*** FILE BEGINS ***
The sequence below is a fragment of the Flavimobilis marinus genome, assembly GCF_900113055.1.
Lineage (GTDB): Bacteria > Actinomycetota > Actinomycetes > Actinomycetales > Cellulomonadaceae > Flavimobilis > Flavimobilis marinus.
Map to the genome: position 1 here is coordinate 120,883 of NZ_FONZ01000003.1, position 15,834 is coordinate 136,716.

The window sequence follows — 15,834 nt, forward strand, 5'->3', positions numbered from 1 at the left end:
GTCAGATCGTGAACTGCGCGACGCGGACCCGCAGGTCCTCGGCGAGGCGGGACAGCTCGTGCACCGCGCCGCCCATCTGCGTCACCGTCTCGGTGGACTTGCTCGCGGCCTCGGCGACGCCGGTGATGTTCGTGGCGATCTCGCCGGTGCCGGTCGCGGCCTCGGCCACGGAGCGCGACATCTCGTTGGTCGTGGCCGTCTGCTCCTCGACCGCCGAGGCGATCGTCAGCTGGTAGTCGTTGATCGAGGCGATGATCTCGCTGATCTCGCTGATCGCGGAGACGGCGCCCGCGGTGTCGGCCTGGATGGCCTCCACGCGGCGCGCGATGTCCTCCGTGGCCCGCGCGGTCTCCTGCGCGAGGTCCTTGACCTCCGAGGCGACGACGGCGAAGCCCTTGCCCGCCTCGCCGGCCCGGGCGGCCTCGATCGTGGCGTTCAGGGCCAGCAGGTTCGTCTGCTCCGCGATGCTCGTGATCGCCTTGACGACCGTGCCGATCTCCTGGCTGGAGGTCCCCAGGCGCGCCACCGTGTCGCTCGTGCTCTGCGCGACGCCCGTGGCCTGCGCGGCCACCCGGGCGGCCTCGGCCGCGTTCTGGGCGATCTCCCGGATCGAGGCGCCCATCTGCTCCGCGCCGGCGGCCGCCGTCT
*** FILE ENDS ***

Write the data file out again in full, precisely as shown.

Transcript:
The sequence below is a fragment of the Flavimobilis marinus genome, assembly GCF_900113055.1.
Lineage (GTDB): Bacteria > Actinomycetota > Actinomycetes > Actinomycetales > Cellulomonadaceae > Flavimobilis > Flavimobilis marinus.
Map to the genome: position 1 here is coordinate 120,883 of NZ_FONZ01000003.1, position 15,834 is coordinate 136,716.

The window sequence follows — 15,834 nt, forward strand, 5'->3', positions numbered from 1 at the left end:
GTCAGATCGTGAACTGCGCGACGCGGACCCGCAGGTCCTCGGCGAGGCGGGACAGCTCGTGCACCGCGCCGCCCATCTGCGTCACCGTCTCGGTGGACTTGCTCGCGGCCTCGGCGACGCCGGTGATGTTCGTGGCGATCTCGCCGGTGCCGGTCGCGGCCTCGGCCACGGAGCGCGACATCTCGTTGGTCGTGGCCGTCTGCTCCTCGACCGCCGAGGCGATCGTCAGCTGGTAGTCGTTGATCGAGGCGATGATCTCGCTGATCTCGCTGATCGCGGAGACGGCGCCCGCGGTGTCGGCCTGGATGGCCTCCACGCGGCGCGCGATGTCCTCCGTGGCCCGCGCGGTCTCCTGCGCGAGGTCCTTGACCTCCGAGGCGACGACGGCGAAGCCCTTGCCCGCCTCGCCGGCCCGGGCGGCCTCGATCGTGGCGTTCAGGGCCAGCAGGTTCGTCTGCTCCGCGATGCTCGTGATCGCCTTGACGACCGTGCCGATCTCCTGGCTGGAGGTCCCCAGGCGCGCCACCGTGTCGCTCGTGCTCTGCGCGACGCCCGTGGCCTGCGCGGCCACCCGGGCGGCCTCGGCCGCGTTCTGGGCGATCTCCCGGATCGAGGCGCCCATCTGCTCCGCGCCGGCGGCCGCCGTCT